I can see why some people find the vibe of Inside Out so overbearing, since Zack and Vic seemed to take everything so seriously. It's also a fact, no...wait...theory, that Zack has never smiled in his life. In HC, you kinda get a pass with this type of thing if you have neck tattoos or are in the Pagans. But, in HC, when the brutally-critical HC superfan type knows or at least thinks you grew up comfortably in Irvine/Long Island, were a SE kid in Hard Stance/Beyond, and are hilariously non-intimidating physically, it's a little tougher to sell the seriousness that they tried to sell in Inside Out.

When I think about it, Zack or Vic come off as the the type of friends you could have had stay at your house for dinner when you were 16, and when you are sitting at the table and your Dad asks your Mom if she can grab the butter for him, one of them tells your Mom, "Mrs. Jordan, you don't have to do that. You don't have to bow down to this society's gender expecations of you. You can break out of this machine and not buy into their dogmatic confines, YOU CAN FIGHT THIS SYSTEM!!!" Umm, it's a stick of butter.

I'm not saying Zack (or Vic) haven't made music that hits on a lot of important topics, because they have, and they have spent their lives spreading their personal messages. Unfortunately, a lot of the bad stereotypes about the forward thinking, ultra PC bend of the early 90's HC scene somehow can get traced to this whole vibe. Personally, it doesn't phase me, because I still think Inside Out is a true rager of a unit, but I understand others not being able to hang based on the above.


The No Spiritual Surrender sing along at City Gardens, Photo: Ken Salerno

Oh, the EP layout. I've always thought it's cool and that it works. Vic has said it wasn't the band's design idea and they didn't dig it. I've always thought the whole thing matched the music and vibe perfectly - a semi-Western mantra feel to it (right down to the blue - get it?), vague spiritual-vibe artwork, and just a straight on live shot of Zack raging on the mic for the cover (some great info on it here: http://www.radiosilencebook.com/2008/09/redemption/). It's never been a mind-blowing EP package to me, but I've always thought it was super cool and fit them perfectly.

Ultimately, the Inside Out story is nice and neat and confined to about a two year period, void of weird reunions (aside from the '93 thing), bad second records, or any weird off-shoots. Unless you get hung up on tracking down all the various live sets and radio sets (which is definitely worth doing for the dozen or so great unreleased tunes - find the KXLU set), your level of fandom can simply boil down to these six songs. It definitely is a significant part of the Revelation catalog, and it is a record that bridges the 80s with the 90s, both for HC in general and for each individual all-star musician (all band members going on to do many significant things later). It's also one of the best social connectors we as HC folks have to mainstream music, as we have all at one time or another told the dude at school or work who likes RATM about Zack's "first band."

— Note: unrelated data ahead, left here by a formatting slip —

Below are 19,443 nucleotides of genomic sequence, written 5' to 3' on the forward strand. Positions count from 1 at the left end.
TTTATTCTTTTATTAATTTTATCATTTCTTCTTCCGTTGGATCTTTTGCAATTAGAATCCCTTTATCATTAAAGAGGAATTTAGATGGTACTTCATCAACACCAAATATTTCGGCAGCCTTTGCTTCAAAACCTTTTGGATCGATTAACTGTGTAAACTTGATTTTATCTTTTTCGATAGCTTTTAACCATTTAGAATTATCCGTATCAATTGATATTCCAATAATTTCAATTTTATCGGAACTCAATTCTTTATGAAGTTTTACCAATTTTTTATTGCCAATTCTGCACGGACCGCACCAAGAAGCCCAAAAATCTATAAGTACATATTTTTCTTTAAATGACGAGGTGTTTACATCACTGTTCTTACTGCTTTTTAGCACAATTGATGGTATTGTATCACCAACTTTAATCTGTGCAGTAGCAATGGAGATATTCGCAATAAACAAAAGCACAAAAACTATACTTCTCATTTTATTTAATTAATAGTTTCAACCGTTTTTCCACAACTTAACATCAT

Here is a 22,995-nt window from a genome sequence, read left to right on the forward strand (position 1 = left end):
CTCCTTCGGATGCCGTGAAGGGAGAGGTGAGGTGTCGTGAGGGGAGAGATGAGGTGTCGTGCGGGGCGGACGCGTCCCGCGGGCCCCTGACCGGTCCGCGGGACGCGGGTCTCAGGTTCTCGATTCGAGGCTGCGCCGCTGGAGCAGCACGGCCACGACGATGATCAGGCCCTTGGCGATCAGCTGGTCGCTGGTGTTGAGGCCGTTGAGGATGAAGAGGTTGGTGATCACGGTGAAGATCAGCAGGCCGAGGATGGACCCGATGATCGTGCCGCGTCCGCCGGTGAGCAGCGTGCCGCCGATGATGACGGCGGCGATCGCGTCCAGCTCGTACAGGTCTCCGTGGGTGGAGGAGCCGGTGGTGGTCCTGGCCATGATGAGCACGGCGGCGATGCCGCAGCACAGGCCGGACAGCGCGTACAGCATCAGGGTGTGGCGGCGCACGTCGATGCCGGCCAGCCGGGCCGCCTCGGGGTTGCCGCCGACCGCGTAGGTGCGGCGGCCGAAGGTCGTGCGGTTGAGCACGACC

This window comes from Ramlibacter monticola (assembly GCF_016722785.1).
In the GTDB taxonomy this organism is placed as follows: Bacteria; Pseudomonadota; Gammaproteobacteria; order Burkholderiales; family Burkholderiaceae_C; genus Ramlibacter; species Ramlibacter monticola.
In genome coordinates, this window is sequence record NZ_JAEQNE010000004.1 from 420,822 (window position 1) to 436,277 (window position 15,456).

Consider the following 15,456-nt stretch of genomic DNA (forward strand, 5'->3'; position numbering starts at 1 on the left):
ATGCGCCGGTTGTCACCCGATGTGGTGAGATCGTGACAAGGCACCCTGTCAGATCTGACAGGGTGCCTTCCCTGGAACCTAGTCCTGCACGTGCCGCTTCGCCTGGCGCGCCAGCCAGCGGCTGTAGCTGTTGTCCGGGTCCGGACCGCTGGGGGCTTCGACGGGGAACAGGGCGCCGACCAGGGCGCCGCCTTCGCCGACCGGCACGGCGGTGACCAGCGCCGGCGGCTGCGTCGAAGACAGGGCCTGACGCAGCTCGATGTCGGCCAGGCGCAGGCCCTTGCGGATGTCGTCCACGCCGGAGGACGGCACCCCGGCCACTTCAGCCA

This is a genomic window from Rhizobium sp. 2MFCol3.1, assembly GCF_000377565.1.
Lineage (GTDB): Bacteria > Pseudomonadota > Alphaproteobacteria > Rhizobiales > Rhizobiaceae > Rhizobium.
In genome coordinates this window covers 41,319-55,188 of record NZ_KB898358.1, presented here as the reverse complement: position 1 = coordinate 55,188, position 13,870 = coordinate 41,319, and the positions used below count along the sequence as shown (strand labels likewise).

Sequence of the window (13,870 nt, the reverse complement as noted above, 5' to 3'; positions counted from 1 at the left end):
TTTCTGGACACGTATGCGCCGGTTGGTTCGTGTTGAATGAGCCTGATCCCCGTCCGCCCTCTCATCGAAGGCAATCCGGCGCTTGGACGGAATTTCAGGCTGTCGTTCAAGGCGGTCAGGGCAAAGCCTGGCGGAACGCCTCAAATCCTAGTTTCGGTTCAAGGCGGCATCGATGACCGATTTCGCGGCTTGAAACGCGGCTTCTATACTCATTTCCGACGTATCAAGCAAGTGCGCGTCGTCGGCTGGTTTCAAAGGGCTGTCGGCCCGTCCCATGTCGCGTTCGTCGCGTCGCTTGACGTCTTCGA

For me, it epitomizes heavy, raging introspective hardcore that borrows from metal and DC in some the best possible ways, and showcases a lot of talent that really combines to form a hell of a unit. It is still the HC record that most makes me want to get a white BC Rich, stop shaving, wear cut off jean shorts and slip-on Vans, emulate Vic (which strangely means somehow ending up physically resembling John Walker Lindh), and destroy my living room...in hopes of maybe one day being able to take the power back. -Gordo DCXX


A classic shot of Inside Out at Gilman Street, Photo: Dave Sine

19 comments:

Jon said...

Man, these City Gardens pics are fantastic. I was at that show, and the Inside Out set is easily in my top ten band sets of all time. They were INTENSE. Just unbelievable....

Anonymous said...

The Gilman photo is awesome.
Sterling playing as hard as he can. Zack's neck about to burst and looks like he is going to take the biggest growler of his life. Vic hitting abusing his guitar and Helmet looking like he is about to join the band for good on the spot. (he was playing for GB at the time i believe)